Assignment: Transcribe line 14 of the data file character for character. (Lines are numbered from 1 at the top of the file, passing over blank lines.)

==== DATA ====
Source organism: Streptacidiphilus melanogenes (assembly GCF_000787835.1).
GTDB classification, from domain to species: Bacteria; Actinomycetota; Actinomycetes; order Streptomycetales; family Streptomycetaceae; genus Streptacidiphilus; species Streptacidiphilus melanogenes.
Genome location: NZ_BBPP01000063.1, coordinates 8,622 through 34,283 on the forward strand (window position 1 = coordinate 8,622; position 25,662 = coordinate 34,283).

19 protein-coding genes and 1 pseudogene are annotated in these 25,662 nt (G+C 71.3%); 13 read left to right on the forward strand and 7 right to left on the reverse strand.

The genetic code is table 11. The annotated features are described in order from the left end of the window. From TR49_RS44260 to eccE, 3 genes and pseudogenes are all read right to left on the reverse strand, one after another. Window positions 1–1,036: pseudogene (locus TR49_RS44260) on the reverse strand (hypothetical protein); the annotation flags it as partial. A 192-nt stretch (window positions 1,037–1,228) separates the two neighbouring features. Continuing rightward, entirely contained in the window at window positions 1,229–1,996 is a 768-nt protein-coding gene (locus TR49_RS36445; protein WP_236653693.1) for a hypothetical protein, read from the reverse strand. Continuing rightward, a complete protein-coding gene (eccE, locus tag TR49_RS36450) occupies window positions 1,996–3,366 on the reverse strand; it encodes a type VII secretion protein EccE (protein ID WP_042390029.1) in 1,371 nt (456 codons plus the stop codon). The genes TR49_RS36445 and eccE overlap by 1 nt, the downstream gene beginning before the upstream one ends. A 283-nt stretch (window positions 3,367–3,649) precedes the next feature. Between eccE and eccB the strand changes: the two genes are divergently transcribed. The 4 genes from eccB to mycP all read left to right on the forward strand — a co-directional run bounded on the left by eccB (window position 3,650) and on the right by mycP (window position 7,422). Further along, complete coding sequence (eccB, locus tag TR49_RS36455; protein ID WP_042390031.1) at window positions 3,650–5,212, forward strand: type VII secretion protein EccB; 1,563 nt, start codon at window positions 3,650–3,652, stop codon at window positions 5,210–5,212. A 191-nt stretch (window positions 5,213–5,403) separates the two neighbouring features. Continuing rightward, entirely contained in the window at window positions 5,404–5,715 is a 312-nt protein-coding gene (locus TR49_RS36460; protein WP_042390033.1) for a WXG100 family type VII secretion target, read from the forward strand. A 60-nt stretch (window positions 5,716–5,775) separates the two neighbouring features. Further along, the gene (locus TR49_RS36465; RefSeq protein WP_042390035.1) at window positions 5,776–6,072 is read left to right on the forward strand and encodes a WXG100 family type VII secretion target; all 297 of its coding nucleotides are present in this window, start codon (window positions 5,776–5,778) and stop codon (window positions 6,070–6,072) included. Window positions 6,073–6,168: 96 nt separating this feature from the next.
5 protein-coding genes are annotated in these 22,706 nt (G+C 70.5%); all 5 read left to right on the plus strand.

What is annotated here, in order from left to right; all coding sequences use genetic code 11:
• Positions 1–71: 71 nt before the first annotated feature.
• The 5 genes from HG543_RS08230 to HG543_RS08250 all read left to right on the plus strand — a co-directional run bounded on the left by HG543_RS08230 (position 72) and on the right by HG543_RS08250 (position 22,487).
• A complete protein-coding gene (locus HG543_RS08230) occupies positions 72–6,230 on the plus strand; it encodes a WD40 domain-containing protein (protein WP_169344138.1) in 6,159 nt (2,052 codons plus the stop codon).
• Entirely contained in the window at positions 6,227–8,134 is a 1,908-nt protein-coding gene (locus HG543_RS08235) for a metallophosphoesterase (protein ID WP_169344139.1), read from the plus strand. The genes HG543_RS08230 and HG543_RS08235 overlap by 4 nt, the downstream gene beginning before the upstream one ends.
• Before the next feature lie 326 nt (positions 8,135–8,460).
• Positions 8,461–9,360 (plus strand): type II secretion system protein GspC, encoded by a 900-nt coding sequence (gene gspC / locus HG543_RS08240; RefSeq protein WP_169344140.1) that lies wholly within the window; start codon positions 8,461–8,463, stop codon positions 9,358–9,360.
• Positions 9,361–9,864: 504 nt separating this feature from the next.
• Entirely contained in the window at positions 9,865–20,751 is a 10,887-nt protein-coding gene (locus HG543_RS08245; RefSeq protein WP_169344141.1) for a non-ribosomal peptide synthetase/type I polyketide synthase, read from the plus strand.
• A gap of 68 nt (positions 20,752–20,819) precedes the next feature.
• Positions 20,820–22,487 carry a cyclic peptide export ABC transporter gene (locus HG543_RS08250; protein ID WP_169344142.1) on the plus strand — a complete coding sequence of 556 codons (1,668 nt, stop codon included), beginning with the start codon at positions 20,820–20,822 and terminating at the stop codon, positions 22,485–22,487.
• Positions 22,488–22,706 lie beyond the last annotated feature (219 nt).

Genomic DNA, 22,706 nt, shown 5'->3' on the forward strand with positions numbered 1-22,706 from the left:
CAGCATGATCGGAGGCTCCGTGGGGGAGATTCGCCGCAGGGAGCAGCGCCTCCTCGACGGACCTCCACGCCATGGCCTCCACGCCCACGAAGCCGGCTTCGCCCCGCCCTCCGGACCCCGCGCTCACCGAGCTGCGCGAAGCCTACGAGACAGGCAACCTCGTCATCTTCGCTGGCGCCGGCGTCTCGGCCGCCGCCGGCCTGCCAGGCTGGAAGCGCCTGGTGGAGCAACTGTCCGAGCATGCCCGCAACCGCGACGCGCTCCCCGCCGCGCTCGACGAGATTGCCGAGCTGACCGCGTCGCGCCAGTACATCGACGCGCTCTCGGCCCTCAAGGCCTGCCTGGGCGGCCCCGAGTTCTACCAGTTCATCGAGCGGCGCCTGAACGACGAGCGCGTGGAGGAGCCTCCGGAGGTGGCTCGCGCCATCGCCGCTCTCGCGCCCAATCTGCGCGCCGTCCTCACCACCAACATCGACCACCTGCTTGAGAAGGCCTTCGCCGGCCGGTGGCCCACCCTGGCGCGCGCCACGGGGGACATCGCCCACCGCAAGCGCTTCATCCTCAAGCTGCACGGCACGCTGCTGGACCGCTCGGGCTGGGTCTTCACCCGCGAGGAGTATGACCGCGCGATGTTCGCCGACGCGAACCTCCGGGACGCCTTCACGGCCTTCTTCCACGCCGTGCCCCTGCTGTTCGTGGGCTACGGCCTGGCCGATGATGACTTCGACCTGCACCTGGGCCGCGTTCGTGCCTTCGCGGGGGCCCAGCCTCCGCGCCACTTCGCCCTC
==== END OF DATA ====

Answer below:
• Positions 9,361–9,864: 504 nt separating this feature from the next.